Obesity is linked to a higher risk of stillbirth, especially as the baby approaches full term

Obesity is linked to a higher risk of stillbirth, and that risk increases as the baby approaches full term, according to international researchers. The team say the link between obesity and stillbirth is well-known, however, less is known about how the age of the baby in the womb and the class of obesity the parent has impacts this risk. To investigate this, they looked at data from about 680,000 births in Canada including 1956 stillbirths. They say independent of other risk factors like diabetes and high blood pressure, people with obesity had a higher risk of stillbirth – particularly if they were in the highest classes of obesity – and this risk increased as the pregnancy approached 40 weeks.

Journal/conference: Canadian Medical Association Journal

Link to research (DOI): 10.1503/cmaj.240244

Organisation/s: Harvard University, USA

Funder: Qun Miao reports funding
from the Canadian Institutes of Health
Research (CIHR) and the Heart and Stroke
Foundation. Yanfang Guo reports funding
from the CIHR and the Dalhousie University
Advancement Funding Grant. Mark Walker sits
on the board of the CHEO Research Institute.
Laura Gaudet reports consulting fees from the
Canadian Medical Protective Association. No
other competing interests were declared.

Media release

From: Canadian Medical Association Journal

Obesity a risk factor for stillbirth, especially at term

Obesity is a risk factor for stillbirth, and the risk increases as pregnancy advances to term, according to a large study published in CMAJ (Canadian Medical Association Journal).

The overall risk of stillbirth in pregnancy is approximately 0.4% in Canada. “Our findings suggest that an earlier delivery date may help reduce the risk of stillbirth for pregnant people with obesity,” says lead author Dr. Naila Ramji, a high-risk pregnancy specialist in Fredericton, New Brunswick, and assistant professor at Dalhousie University, with coauthors at The Ottawa Hospital and senior author Dr. Laura Gaudet, a high-risk pregnancy specialist and associate professor at Queen’s University.

Although the link between obesity and stillbirth is well-known, there was little research on the association between obesity and stillbirth risk by gestational age, or on the impact of higher classes of obesity.

To address this gap, the researchers analyzed data from the Better Outcomes Registry and Network on 681 178 singleton births, 1956 of which were stillbirths, in Ontario between 2012 and 2018. After adjusting for other stillbirth risk factors like diabetes and high blood pressure, the researchers found that people with class I obesity (BMI 30–34.9 kg/m2) had double the risk of stillbirth at 39 weeks’ gestation compared to those with normal BMI (18.5–24.9 kg/m2). For those in obesity classes II and III (BMI 35–39.9 kg/m2 and BMI 40 kg/m2 and higher, respectively), stillbirth risk at 36 weeks was 2 to 2.5 times that of people with normal BMI. This risk further increased with gestational age, with a more than fourfold risk at 40 weeks.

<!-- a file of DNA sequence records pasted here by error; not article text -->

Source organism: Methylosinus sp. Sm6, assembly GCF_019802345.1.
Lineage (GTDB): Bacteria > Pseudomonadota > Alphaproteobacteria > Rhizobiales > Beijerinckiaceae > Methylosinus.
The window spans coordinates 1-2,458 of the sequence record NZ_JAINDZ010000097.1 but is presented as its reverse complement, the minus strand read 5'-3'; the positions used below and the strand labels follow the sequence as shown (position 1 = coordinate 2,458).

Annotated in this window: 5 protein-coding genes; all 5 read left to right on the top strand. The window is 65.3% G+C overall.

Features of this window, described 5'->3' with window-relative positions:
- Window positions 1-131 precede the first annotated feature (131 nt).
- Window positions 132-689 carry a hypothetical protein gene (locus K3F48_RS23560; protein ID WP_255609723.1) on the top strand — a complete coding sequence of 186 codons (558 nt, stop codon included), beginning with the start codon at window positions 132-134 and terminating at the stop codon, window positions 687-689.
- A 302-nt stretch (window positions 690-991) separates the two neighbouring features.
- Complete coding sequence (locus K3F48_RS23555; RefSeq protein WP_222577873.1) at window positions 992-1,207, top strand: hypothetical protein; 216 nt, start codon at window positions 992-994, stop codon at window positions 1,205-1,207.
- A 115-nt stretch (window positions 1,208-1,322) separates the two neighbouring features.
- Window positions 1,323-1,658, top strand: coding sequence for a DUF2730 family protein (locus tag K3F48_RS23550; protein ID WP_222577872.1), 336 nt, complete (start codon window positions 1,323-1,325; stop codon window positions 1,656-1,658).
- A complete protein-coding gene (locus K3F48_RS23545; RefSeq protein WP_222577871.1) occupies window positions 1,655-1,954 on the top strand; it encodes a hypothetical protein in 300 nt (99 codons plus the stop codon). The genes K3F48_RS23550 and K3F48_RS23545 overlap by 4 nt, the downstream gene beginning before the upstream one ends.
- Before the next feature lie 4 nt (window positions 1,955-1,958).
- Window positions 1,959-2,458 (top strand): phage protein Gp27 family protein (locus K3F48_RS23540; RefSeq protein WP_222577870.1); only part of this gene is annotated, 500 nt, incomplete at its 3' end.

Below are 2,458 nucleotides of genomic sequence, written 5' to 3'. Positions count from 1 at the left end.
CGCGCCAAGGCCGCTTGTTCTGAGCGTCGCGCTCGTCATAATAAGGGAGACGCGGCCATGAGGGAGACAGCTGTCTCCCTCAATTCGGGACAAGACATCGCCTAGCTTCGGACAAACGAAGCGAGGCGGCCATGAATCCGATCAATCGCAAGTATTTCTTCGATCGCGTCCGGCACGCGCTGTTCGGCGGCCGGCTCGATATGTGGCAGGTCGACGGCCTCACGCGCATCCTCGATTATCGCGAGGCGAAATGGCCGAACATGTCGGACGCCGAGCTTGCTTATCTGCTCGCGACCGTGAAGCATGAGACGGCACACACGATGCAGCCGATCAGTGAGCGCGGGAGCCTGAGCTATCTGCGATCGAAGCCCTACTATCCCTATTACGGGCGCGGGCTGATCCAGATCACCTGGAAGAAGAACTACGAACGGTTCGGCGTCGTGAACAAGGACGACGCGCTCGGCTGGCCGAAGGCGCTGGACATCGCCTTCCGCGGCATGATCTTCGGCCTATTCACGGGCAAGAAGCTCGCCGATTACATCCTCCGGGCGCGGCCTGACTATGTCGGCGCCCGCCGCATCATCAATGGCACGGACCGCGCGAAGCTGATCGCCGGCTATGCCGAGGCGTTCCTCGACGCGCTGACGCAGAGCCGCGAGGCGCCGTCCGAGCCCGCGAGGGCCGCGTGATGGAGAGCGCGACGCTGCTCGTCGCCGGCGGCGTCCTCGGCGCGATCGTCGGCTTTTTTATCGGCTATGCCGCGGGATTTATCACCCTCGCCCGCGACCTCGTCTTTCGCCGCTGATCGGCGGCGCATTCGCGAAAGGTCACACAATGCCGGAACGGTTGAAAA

“For other medical conditions that increase the risk of stillbirth, there are guidelines that recommend delivery at 38 or 39 weeks. Interestingly, the risk thresholds for those conditions are lower than the risks we found associated with obesity. We worry that implicit biases against people with obesity may be causing the medical community to take the risks they face less seriously,” says Dr. Ramji.

The authors also looked at whether stillbirths occurred before or during delivery and found a higher risk of stillbirths occurring before delivery in people with class I and II obesity.

They hope that these findings will improve care for this at-risk population.

“Pregnant people with obesity, especially those with additional risk factors may benefit from timely referral and greater surveillance closer to term, and the presence of additional risk factors may warrant earlier delivery,” says Dr. Ramji.

In a related editorial, CMAJ editor Dr. Naomi Cahill urges that health care providers take a nuanced approach in prenatal counselling of patients with obesity.

“Focusing on weight during communications of risk may reinforce weight bias, weight stigma, and discrimination for pregnant people,” writes Dr. Cahill, a registered dietitian. “Negative weight-related attitudes, beliefs, assumptions, and judgments prevalent in society, and harmful social stereotypes that are held about people living with obesity, are associated with adverse physical and mental health consequences.” She ends by saying that pregnant people living with obesity “….should receive respectful prenatal care, free from stigma, that realizes the goals of both health care providers and patients to ensure positive maternal and fetal outcomes.”

The impact of isolated obesity compared with obesity and other risk factors on risk of stillbirth: a retrospective cohort study” and “Respectful care for pregnant people living with obesity” are published March 4, 2024.

SOURCE

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